The Leader of JYPS Aims to Win BNV
Written By: Desirae Lee
Photo credit: Desirae Lee and Daniel Schaffer
Jax Youth Poetry Slam (JYPS) based in Jacksonville, Florida will be taking a team of students to Washington D.C. for Brave New Voices (BNV), a five day poetry event and competition. BNV is an annual festival and international poetry slam competition founded nineteen years ago by Youth Speaks Organization. The week of July 12-16 will consist of celebrity poetry workshops, showcases, emcee battles, parties, and two days of slamming. Although there is an emphasis placed on the competition the true purpose and goal is cultural unity through art.
This festival draws poets and coaches from all over the globe, but some of the realest talent is right here in Florida. Three teams will be representing different cities in Florida this year. Team P.O.M.E (Product of my environment) began last summer and brought together a group of five youth poets who traveled to Atlanta, Georgia. Of them was nineteen-year-old Nyla Stanford.
Stanford is this year’s team captain. She is a student at Florida Agricultural and Mechanical University, a published author, and member of Black on Black Rhyme International, She became the leader of the JYPS team P.O.M.E by being the highest placing Jacksonville native in a citywide slam held this past April. It’s no wonder because Stanford has years of experience under her belt.
She began performing at age seventeen during her time at Lavilla School of the Arts, but has been writing her entire life. Stanford’s writing style draws from the “meticulous and beautiful” styles of her favorite poet guru Rudy Francisco. When asked to describe her personal definition of poetry she described it’s power to create beauty; “Poetry means being able to make even the ugliest of things beautiful,” said Stanford. When writing, she admits her goal is to create a “photograph for her audience to visualize” and she parallels the act of spoken word to “being a metaphysical organ donor.”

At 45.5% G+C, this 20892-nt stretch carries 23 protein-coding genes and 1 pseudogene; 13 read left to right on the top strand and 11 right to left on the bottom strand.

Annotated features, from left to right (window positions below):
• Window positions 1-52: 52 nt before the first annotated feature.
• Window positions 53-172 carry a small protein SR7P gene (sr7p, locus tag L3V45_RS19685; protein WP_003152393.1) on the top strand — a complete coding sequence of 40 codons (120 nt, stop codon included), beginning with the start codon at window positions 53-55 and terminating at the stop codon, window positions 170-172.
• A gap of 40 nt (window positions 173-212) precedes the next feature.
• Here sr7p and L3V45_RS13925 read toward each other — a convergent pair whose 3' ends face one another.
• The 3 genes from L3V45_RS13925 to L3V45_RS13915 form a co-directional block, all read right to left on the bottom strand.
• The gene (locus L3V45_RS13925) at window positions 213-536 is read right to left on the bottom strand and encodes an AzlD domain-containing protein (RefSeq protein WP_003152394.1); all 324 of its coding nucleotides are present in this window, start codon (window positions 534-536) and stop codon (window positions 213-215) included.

The key word here being: donor. Stanford agrees that when a poet has healed and has grown stronger from their story, only then can the heart be something you willingly lend. With this precaution in mind, she refuses to write “bleeding poems,” which is what she described witnessing at BNV 2015. Stanford has every intention to not only to be better prepared this year, but to win.
After talking with Stanford I realize how badly she wants this team to succeed. Her tactics include encouraging raw, undeniable truth from each team member rather than a perfectionist mentality. As a previous team captain of the 2015 JYPS slam team I can understand her need to individualize attention and efforts. I witnessed this first hand the immediate obstacles, challenges, and adjusting of commitments that take a great deal of initial energy.
Stanford says her biggest challenge is working with a team full of new talents. Several members are new to performance, new to a disciplined practice of poetry, and new to contributing feelings in a group setting. There is discomfort in her voice when she speaks about it, but there is also hope. In that discomfort I know that her confident hopefulness will lead to an exponential amount of growth for her and her teammates.